• Collect personal data from California residents, and
  • Meet any one or more of the following criteria:
    • Buys, sells, or shares the personal information of 50,000 or more consumers or devices.
    • Has gross annual revenue of more than $25 million.
    • Derives at least 50% of their annual revenue from the sharing of personal information.

There is no cap on fines for CCPA (unlike GDPR which has a ceiling on penalties at 4% of a company’s revenue), and the fines can be quite steep – $7,500 per subscriber record. Ignoring the law and hoping for the best is not an option.

And CCPA is just the beginning. In 2019, over 20 states introduced and/or passed privacy laws to protect and give consumers more control over their data and how it’s used. Like it or not, this is the new norm for digital marketers and operations teams. The best thing we can do is prepare ourselves.

 

Okay, I get it. We can’t skip or ignore CCPA. In practical terms, what do I need to know and plan for with regards to right to access requirements?

  1. Establish a process to verify subscriber identity. Before you can fulfill a request from a subscriber, you’ll need to use a “reasonable” method to verify their identity and avoid requesting any additional information, unless you cannot verify their identity from the information you already maintain.
  2. Put a process and systems in place to fulfill right to access requests. This will require operations and customer care teams to retain and easily access the required subscriber data. You should also work on having a standardized format for providing copies of such data so that every request isn’t a massive drain on time and resources within your company. Implementing a solution like Archiver makes this easy.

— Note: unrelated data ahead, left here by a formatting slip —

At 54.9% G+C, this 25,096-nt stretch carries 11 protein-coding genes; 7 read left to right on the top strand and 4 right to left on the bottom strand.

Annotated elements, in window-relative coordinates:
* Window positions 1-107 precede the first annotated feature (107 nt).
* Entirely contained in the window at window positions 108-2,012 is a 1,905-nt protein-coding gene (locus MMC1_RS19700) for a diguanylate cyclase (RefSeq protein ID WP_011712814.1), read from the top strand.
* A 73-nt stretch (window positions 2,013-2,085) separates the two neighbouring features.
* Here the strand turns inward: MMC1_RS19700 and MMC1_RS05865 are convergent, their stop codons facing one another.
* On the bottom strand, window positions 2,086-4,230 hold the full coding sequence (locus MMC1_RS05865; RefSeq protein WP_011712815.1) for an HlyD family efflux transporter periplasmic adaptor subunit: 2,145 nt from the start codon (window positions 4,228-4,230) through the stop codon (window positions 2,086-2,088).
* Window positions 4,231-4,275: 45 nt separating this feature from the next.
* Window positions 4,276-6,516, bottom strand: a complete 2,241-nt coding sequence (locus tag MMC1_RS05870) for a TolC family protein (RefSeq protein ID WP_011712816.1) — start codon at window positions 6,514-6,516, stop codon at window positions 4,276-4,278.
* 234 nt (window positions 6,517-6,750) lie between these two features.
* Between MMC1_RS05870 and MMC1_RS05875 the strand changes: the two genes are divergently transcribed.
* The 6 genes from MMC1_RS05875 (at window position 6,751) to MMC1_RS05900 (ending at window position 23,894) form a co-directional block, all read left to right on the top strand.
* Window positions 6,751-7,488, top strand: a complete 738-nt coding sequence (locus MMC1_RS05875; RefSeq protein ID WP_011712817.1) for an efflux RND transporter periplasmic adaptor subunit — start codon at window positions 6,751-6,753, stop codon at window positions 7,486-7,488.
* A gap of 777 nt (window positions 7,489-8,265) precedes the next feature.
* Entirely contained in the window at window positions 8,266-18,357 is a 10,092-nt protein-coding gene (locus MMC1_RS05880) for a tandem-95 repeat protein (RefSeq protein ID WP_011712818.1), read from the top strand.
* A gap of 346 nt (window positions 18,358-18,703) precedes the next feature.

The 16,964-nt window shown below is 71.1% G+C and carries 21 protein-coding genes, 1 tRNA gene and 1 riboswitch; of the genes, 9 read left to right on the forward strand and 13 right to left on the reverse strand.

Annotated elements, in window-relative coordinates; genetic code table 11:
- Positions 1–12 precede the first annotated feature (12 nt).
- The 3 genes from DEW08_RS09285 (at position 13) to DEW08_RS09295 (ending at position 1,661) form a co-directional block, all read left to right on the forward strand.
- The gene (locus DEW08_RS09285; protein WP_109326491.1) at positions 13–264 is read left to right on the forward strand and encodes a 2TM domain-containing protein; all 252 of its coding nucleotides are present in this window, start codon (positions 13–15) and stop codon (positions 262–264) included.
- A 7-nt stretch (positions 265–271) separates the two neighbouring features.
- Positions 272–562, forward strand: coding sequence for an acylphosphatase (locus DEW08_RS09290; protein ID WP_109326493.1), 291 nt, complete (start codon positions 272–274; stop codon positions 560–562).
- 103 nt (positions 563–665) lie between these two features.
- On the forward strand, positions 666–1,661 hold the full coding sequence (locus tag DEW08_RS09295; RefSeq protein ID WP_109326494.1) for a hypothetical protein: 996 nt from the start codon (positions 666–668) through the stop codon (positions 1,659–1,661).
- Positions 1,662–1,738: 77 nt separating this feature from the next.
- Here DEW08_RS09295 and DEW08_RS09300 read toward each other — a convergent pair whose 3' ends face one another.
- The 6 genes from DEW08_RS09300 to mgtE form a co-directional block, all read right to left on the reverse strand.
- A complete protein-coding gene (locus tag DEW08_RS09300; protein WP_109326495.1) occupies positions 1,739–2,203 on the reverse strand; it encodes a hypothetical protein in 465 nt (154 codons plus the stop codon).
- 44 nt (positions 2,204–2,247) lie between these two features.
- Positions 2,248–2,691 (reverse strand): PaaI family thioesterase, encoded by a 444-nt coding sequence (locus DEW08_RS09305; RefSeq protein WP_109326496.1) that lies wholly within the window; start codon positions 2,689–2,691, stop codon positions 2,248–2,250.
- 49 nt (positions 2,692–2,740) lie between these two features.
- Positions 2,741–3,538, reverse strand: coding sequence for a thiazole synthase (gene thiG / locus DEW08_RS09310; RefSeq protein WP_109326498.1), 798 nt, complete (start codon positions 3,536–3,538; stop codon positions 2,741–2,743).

3. Ensure data can be provided to the customer within 45 days. Thankfully, this is an improvement over GDPR, which requires requests be fulfilled within 30 days.
  4. Check your privacy policy. If your company maintains or processes data on 4 million or more consumers, you may also be required to include the following metrics in your privacy policy: the median number of requests to access, delete and opt-out of subscriber records that you receive annually, as well as the average number of days it took to respond to such requests. This portion of the law is still in draft state.

Further reading.

With a high-level overview of the right to access portions of the law, we’ve barely touched the surface of CCPA in this article, and how it differs from GDPR. Other major differences between CCPA and GDPR include: detailed privacy notice requirements, the ability for subscribers to specifically opt-out of the sale of their data, the age definition for children (13 for CCPA, 16 for GDPR) and parental consent requirements, as well as provisions that must be included in contracts with 3rd party data processors.

We encourage you to fully explore the CCPA law and how it differs from GDPR in more detail, and be sure to include legal counsel in your decision making process when determining your approach to CCPA compliance.

Good luck!


We can help! Our Archiver solution can solve for both GDPR and CCPA “right to delete” and “right to access” requirements for marketing and operational messages. Contact us for more information.

Posted by Aaron Smith

CEO at Sageflo